Museum of the Gulf Coast celebrates music & sports legends

Published 10:28 am Sunday, October 31, 2021

This weekend was a time of celebration at the Museum of the Gulf Coast as music and personal history took center stage.

Friday was a night for music lovers with the rededication and opening of the new music hall of fame at the Museum of the Gulf Coast and the opening of the Woodstock exhibit.

On Saturday, former Lincoln High School Basketball Coach James Gamble added the induction into the sports hall of fame to his long list of accomplishments that include 641 wins and four state championships.

Former Lincoln High School Basketball Coach James Gamble enters the Museum of the Gulf Coast Saturday, where he was inducted into the sports hall of fame.

“I can’t even explain how proud I am to be part of the museum,” Gamble to Port Arthur Newsmedia. “When you look at all of the greatness that is there, to be inducted and put in the same room as those people, is the greatest feeling in the world.”

The new hall of fame is sponsored by Susan and Ron Arceneaux in what was two years in the making.

Susan Arceneaux said the couple has been fortunate with their business being so successful in Port Arthur and surrounding communities. They had contemplated for a long time how they cold return something meaningful to the community.

The opportunity came by chance in 2017 when the couple were at a holiday function at the museum, and director Tom Neal asked to meet for lunch.

From there they decided on what to do, she said.

“After we met with him, he so enthusiastically tapped out a vision of what a new hall of fame of music would look like, it was catching,” she said. ”We both jumped at the chance to give a meaningful and lasting gift to this community.”

Gamble was inducted Saturday along with the late boxer Jack Johnson and the late Frank Robinson, who was born in Beaumont.

Gamble led Lincoln to state titles in 1981, 1984, 1986 and 1988. He returned to coaching in 1998 after retiring and posted a record of 29-6 and was the state runner up.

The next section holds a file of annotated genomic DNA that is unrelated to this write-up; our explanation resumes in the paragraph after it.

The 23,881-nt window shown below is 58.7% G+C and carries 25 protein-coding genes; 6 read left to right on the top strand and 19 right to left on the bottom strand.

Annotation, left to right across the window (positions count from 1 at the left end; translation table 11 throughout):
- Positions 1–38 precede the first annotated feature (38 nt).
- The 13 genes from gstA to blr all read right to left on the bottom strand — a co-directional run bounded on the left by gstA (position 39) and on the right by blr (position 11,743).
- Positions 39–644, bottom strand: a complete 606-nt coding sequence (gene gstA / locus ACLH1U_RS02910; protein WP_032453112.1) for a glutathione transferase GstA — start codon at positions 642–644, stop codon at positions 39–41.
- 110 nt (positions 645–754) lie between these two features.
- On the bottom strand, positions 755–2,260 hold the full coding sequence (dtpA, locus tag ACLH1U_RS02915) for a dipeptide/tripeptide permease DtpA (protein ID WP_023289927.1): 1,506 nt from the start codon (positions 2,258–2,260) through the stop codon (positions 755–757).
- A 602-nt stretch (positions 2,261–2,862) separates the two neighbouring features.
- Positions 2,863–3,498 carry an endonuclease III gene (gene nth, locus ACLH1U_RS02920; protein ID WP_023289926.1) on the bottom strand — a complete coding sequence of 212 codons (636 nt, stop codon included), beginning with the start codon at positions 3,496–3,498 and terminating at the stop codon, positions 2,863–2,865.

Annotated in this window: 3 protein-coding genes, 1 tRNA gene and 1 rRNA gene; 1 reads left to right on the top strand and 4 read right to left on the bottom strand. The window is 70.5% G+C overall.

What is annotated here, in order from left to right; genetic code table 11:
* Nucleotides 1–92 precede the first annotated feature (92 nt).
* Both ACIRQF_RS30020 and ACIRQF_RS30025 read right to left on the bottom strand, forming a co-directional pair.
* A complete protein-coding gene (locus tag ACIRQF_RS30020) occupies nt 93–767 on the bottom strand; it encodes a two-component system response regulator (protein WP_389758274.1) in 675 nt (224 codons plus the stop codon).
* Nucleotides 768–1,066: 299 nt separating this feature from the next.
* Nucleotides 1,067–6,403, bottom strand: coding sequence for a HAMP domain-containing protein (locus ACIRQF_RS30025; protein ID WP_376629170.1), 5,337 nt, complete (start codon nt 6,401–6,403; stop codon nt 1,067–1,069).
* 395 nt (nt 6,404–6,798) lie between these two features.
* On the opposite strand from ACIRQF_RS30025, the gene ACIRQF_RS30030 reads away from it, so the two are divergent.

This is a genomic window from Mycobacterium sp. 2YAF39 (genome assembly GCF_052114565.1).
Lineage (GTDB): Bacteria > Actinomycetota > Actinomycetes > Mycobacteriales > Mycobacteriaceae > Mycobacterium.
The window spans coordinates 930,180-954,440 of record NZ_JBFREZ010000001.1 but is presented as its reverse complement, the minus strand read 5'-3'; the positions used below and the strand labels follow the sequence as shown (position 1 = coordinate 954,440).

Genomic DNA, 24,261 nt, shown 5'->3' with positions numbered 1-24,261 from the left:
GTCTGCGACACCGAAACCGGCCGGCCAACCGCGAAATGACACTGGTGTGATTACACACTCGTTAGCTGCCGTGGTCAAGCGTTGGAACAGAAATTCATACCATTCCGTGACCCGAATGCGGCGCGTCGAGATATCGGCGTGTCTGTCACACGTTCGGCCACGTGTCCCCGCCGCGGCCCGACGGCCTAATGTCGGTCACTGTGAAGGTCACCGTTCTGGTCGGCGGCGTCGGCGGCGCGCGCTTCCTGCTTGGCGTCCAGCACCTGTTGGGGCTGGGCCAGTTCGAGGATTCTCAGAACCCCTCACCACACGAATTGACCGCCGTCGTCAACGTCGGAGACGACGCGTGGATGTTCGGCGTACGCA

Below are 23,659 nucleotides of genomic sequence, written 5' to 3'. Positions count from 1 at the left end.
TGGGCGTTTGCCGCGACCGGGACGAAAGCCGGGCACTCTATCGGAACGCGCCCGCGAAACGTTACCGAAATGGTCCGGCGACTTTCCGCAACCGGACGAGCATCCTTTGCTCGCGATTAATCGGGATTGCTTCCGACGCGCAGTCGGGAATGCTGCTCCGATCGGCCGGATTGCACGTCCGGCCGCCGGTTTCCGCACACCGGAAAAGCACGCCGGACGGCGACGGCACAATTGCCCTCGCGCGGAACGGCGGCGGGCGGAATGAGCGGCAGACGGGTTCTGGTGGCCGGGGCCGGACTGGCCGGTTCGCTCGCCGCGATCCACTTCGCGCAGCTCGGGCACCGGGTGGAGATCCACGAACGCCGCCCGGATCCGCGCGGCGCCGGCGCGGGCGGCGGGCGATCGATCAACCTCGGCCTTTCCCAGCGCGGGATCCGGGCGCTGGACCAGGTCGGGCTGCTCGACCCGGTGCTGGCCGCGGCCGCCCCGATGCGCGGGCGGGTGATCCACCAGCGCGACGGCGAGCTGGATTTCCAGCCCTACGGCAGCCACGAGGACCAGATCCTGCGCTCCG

“As a coach, I have been in the Texas High School Coaches Association,” he said. “That is always a competitive environment. As I look back, I have been inducted into the Texas High School Hall of Honor. I have won state championships. I was selected as the All-Star coach. I guess all I am trying to say is that everything that the THSCA had to offer as an award, I have won that. I am very proud of that.”

Ron Arceneaux said music was a big part of his life growing up. As a kid he played DJ and spun the records for the “coolest two sisters a guy can have.”

“It was people like Johnny Preston, the Big Bopper, like Jivin’ Gene Bourgeois and, later on, it kind of morphed into other music like Jimmy Reed and Elvis Presley, Gary US Bonds, the Coasters,” he said. “All of these were influences on me at that age.”

What really changed everything for him was when the Beatles appeared on the Ed Sullivan show on Feb. 9, 1964.

Later he got into a few bands and is currently in two bands.

The new hall of fame features photos and plaques with names of musical artists and a large computer touch screen where guests can see and hear the artists included there.

Cheryl Dearman, who is a lifetime member of the museum, and husband Marvin drove in from West Monroe, Louisiana, to witness the event Friday.

“What a wonderful opportunity we had today to make the dedication sponsored by Ron and Susan Arceneaux,” Cheryl Dearman said. “Their generosity is greatly appreciated by everyone committed to the museum.”

The couple visited the museum a while back and was struck by what it has to offer.

“The museum touches a lot of lives,” Marvin Dearman said.

Hal Ross, a Port Arthur native, spoke of how the museum touches lives and how it captures the essence of the city.

“When you walk around, look at what you’ve been exposed to. Jiving Gene Bourgeois, he’s like an uncle to me,” Ross said. “It makes my heart swell up. They took little pieces of your life and put it into a room.”

Downstairs in the Dunn Gallery is a tribute to Woodstock featuring a wall sized mural of the crowd shot from the stage as well as tributes to Janis Joplin, Larry Graham and Johnny and Edgar Winter — all Southeast Texans.

The Woodstock exhibit will run through Jan. 13.